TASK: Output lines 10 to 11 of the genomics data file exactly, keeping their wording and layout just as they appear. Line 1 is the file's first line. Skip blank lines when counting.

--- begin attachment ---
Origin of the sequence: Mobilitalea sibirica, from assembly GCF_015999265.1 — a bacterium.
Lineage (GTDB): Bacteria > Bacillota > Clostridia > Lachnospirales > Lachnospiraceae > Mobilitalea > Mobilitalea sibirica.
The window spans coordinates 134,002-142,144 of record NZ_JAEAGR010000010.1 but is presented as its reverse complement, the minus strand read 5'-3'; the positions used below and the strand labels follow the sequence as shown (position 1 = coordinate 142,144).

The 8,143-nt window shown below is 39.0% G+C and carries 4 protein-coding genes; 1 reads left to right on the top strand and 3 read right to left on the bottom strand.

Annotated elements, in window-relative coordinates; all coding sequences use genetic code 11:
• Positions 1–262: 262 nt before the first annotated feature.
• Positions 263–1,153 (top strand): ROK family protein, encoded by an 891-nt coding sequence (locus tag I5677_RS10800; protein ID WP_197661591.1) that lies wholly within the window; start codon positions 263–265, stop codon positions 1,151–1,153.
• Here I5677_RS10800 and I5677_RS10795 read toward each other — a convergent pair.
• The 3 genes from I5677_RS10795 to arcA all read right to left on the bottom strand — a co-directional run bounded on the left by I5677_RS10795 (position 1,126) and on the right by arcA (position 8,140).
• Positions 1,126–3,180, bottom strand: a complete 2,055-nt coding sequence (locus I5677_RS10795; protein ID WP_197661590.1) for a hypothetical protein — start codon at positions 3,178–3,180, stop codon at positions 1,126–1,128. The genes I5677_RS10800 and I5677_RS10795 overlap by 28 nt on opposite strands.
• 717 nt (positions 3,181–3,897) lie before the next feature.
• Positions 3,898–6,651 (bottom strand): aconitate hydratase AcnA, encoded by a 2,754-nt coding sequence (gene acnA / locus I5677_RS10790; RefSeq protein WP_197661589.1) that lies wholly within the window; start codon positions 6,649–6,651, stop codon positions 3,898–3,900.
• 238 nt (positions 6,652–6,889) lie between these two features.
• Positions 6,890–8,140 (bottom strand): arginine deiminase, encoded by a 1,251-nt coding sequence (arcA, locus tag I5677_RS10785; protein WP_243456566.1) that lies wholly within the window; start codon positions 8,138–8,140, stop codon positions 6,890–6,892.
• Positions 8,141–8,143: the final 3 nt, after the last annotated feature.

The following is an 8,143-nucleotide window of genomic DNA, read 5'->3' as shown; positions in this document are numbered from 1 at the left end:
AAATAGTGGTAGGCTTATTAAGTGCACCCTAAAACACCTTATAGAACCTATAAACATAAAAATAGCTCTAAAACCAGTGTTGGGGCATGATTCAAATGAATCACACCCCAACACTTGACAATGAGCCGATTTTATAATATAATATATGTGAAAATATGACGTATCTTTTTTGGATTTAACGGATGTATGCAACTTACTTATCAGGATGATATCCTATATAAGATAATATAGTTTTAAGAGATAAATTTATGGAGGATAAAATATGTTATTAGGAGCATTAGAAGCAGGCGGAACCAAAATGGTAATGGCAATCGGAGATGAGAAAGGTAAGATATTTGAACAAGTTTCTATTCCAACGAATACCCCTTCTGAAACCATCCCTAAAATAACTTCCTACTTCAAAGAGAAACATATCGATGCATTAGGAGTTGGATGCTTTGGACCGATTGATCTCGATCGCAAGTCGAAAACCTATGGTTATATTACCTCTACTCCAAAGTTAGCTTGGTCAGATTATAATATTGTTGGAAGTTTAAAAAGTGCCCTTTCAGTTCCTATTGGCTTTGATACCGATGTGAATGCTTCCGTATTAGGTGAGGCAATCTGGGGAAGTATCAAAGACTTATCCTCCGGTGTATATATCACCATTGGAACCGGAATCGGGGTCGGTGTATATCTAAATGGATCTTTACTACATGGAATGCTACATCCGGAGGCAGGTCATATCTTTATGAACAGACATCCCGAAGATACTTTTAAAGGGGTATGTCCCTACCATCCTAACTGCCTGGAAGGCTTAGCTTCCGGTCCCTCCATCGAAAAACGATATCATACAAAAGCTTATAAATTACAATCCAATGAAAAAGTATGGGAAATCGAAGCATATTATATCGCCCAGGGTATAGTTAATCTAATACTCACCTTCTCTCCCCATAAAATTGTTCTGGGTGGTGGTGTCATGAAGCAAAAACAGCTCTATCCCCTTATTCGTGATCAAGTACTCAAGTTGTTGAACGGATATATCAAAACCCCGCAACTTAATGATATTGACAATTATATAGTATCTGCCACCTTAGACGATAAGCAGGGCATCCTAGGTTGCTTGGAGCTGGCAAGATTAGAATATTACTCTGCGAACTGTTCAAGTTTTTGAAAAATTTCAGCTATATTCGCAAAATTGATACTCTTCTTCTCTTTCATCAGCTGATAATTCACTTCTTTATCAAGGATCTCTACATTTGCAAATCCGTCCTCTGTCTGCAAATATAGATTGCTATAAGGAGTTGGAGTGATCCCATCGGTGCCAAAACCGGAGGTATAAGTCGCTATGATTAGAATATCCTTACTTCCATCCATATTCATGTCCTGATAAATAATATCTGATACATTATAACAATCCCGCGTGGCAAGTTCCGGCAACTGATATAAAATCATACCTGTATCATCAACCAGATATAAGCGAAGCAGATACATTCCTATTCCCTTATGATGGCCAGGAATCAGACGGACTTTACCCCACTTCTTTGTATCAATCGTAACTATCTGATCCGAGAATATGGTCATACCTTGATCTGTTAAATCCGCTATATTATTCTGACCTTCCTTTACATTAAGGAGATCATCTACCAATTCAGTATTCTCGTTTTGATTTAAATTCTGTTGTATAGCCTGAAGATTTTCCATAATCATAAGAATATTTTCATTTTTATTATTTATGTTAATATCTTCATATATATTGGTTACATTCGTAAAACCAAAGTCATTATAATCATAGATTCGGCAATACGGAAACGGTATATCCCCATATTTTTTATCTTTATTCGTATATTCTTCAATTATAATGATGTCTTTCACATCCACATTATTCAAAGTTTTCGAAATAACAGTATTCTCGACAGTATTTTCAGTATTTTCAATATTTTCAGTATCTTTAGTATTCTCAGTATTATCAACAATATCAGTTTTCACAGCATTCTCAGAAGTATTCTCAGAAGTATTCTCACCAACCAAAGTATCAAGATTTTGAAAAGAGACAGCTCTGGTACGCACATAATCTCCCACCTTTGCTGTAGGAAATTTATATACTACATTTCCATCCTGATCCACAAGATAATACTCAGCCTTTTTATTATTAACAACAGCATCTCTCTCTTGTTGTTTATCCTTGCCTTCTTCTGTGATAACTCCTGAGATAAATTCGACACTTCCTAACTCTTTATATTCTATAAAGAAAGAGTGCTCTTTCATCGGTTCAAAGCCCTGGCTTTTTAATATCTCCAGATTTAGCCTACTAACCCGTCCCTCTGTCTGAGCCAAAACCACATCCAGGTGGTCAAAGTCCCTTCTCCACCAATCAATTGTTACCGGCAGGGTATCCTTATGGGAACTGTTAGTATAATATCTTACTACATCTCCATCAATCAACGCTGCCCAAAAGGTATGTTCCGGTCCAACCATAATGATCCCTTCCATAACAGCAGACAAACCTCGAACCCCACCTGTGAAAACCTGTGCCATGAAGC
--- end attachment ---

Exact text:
• Positions 1,126–3,180, bottom strand: a complete 2,055-nt coding sequence (locus I5677_RS10795; protein ID WP_197661590.1) for a hypothetical protein — start codon at positions 3,178–3,180, stop codon at positions 1,126–1,128. The genes I5677_RS10800 and I5677_RS10795 overlap by 28 nt on opposite strands.
• 717 nt (positions 3,181–3,897) lie before the next feature.